54Reading for MeaningGood readers are highly skilled at using context to aid comprehension, e.g.,Maggie put white powder on her face so that she would look pale.Use sentence context or a picture to figure out “pale” means “whitish.”Skilled reading is characterized by rapid development of accurate, fluent word decoding. Readers should not need to rely heavily on context to decode words, because they should be able to accurately read the word “pale” correctly and automatically.By contrast, poor readers often continue to rely on context to compensate for weak or dysfluent word reading. This strategy impairs reading comprehension, especially more difficult text.
55Reading for Meaning Construction of meaning Effective comprehension instruction fosters active construction of meaning. This includes monitoring your own comprehension as you read, actively trying to make sense of text, and using your background knowledge to make inferences and “read between the lines.”To promote active construction of meaning, ask questions about the text and encourage students to elaborate on what they have read and to draw inferences.
56Relationship between Vocabulary Score (PPVT) measures in Kindergarten and later reading comprehensionEnd of Grade OneEnd of Grade FourEnd of Grade SevenThe relationship of vocabulary to reading comprehension gets stronger as reading material becomes more complex and the vocabulary becomes becomes more extensive (Snow, 2002)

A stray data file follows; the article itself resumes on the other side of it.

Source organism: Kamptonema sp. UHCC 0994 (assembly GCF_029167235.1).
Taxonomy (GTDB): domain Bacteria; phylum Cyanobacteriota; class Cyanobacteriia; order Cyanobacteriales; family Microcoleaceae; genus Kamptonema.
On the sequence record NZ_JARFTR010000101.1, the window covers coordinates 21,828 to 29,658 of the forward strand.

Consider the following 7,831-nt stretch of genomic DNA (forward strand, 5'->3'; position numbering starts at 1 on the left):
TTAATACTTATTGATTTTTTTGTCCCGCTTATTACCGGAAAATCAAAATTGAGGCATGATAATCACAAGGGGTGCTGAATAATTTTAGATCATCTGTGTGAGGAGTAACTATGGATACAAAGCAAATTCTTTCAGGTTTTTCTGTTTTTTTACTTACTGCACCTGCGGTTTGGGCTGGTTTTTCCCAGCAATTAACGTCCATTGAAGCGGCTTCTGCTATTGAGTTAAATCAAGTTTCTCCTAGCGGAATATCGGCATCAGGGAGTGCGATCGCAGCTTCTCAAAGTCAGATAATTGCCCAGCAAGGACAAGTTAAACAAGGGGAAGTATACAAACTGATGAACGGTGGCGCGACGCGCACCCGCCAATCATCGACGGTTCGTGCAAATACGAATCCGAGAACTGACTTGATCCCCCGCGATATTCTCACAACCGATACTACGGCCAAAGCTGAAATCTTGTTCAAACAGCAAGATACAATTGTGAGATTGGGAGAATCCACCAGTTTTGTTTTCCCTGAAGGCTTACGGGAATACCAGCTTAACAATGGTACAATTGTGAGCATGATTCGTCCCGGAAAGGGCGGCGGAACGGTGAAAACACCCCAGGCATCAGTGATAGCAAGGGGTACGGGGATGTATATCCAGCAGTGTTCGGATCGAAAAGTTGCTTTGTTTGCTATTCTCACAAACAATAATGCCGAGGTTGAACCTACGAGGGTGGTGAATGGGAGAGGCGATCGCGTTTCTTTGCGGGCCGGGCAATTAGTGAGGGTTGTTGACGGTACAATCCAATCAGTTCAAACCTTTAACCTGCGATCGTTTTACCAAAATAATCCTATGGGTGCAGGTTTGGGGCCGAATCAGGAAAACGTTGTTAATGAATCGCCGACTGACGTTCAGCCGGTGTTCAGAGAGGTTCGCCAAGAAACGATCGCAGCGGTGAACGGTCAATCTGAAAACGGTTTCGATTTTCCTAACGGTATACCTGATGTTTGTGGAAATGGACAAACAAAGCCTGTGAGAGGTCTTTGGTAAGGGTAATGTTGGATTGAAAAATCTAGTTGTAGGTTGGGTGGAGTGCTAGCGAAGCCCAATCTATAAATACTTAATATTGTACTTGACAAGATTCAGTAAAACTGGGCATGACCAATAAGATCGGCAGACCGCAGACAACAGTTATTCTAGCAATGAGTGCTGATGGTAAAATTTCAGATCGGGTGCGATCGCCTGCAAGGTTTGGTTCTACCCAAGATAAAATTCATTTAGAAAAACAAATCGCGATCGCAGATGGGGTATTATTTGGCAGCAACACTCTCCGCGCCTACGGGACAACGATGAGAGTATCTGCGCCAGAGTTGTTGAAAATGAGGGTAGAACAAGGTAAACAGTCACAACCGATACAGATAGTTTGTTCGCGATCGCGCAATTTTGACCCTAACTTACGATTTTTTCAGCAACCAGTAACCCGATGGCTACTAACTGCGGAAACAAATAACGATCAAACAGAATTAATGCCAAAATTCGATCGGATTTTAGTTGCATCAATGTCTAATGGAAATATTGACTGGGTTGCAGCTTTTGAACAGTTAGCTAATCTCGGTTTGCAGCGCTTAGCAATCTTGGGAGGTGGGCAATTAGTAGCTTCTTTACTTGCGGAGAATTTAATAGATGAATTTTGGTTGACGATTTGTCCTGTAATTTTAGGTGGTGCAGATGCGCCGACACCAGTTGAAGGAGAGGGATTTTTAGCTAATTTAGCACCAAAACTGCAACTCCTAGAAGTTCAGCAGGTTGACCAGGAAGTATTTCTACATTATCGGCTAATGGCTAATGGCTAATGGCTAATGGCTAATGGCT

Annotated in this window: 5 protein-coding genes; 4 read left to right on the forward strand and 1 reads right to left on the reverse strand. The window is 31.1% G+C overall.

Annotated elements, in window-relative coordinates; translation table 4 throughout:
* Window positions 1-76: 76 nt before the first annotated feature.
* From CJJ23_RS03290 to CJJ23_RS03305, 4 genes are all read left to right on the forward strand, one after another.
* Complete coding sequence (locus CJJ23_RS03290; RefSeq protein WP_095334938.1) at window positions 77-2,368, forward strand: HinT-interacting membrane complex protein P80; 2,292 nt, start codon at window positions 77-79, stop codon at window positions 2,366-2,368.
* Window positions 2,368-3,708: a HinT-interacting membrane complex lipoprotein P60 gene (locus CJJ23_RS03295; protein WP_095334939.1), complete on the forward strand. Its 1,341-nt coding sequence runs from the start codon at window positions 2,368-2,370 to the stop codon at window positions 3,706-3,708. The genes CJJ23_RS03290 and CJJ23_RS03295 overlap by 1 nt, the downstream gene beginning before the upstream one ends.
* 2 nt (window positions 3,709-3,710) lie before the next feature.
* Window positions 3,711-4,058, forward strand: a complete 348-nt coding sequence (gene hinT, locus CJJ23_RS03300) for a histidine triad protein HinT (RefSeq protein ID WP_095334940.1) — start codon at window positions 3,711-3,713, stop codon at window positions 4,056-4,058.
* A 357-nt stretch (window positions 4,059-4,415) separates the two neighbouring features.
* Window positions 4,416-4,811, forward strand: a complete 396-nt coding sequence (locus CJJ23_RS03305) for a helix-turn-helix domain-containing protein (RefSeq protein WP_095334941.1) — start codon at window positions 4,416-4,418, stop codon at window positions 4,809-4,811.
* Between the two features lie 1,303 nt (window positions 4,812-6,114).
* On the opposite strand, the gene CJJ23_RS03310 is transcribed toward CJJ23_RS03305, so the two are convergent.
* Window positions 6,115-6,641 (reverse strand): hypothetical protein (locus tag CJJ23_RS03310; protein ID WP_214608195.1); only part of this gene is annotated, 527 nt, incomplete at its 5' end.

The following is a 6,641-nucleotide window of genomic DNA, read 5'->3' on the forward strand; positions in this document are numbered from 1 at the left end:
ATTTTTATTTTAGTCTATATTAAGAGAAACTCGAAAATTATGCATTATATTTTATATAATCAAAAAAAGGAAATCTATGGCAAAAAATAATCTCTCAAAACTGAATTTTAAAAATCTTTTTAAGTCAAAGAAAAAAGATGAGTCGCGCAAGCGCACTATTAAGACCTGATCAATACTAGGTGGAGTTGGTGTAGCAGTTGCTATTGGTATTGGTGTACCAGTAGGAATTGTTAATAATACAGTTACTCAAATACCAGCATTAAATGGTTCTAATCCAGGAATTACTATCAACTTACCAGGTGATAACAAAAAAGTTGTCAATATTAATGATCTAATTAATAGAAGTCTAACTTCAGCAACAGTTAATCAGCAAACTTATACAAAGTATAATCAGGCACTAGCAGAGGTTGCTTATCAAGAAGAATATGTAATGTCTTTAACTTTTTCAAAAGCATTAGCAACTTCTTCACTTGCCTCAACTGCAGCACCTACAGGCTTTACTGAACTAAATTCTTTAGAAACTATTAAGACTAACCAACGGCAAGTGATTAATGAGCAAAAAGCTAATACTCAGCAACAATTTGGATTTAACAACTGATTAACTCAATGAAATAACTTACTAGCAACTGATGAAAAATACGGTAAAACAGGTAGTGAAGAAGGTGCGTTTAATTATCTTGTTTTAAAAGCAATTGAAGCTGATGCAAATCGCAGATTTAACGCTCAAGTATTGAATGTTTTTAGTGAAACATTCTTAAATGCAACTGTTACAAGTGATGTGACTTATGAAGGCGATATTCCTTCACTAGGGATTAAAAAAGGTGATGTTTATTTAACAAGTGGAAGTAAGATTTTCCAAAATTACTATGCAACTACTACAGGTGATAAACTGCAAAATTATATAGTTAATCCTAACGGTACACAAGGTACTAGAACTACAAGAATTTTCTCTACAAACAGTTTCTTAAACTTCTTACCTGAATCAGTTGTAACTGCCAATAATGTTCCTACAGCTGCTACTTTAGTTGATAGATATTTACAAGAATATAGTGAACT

57We must be sure we provide very powerful instruction in vocabulary to help poor and minority children “close the gap” by third gradeThere are 26 letters to learnThere are 44 phonemes to worry aboutThere are 75,000 words to knowPowerful instruction in vocabulary is more helpful to children on a reading comprehension test in 4th grade than it is for the reading comprehension test they might take at the end of 1st grade.
58Suggestions for parents Reading for MeaningSuggestions for parentsPlay games with preschoolers that involve naming or pointing to objectsDiscuss stories and word meaningsEncourage a variety of reading choicesHelp children link experiences with what they are hearing or readingTell stories: oral storytelling about family’s experiences
59Suggestions for teachers Reading for MeaningSuggestions for teachersRead to children to foster listening comprehensionMake vocabulary instruction a major curriculum componentEncourage independent learning of new vocabulary from contextTeach meanings of prefixes, suffixes and common rootsTeach comprehension strategies, e.g., summarization, prediction, answering questions about text, and inferring word meaningUse graphic organizers to help children grasp key conceptsEncourage active construction of meaningRequire children to form inferences, e.g., Why do you think Clifford did that?Determine the roots of comprehension difficultiesAre weaknesses related to word decoding or oral language comprehension
60Suggestions for teachers Reading for MeaningSuggestions for teachersDetermine the roots of comprehension difficultiesAre weaknesses related to word decoding or oral language comprehension?Use nonsense words to assess students’ skill in decodingCompare a child’s oral language comprehension to reading comprehensionStudents who have poor reading comprehension of material that they would understand if it were read to them typically have problems with poor word decoding or word fluencyChildren with oral language weaknesses will demonstrate those weaknesses in listening as well as reading.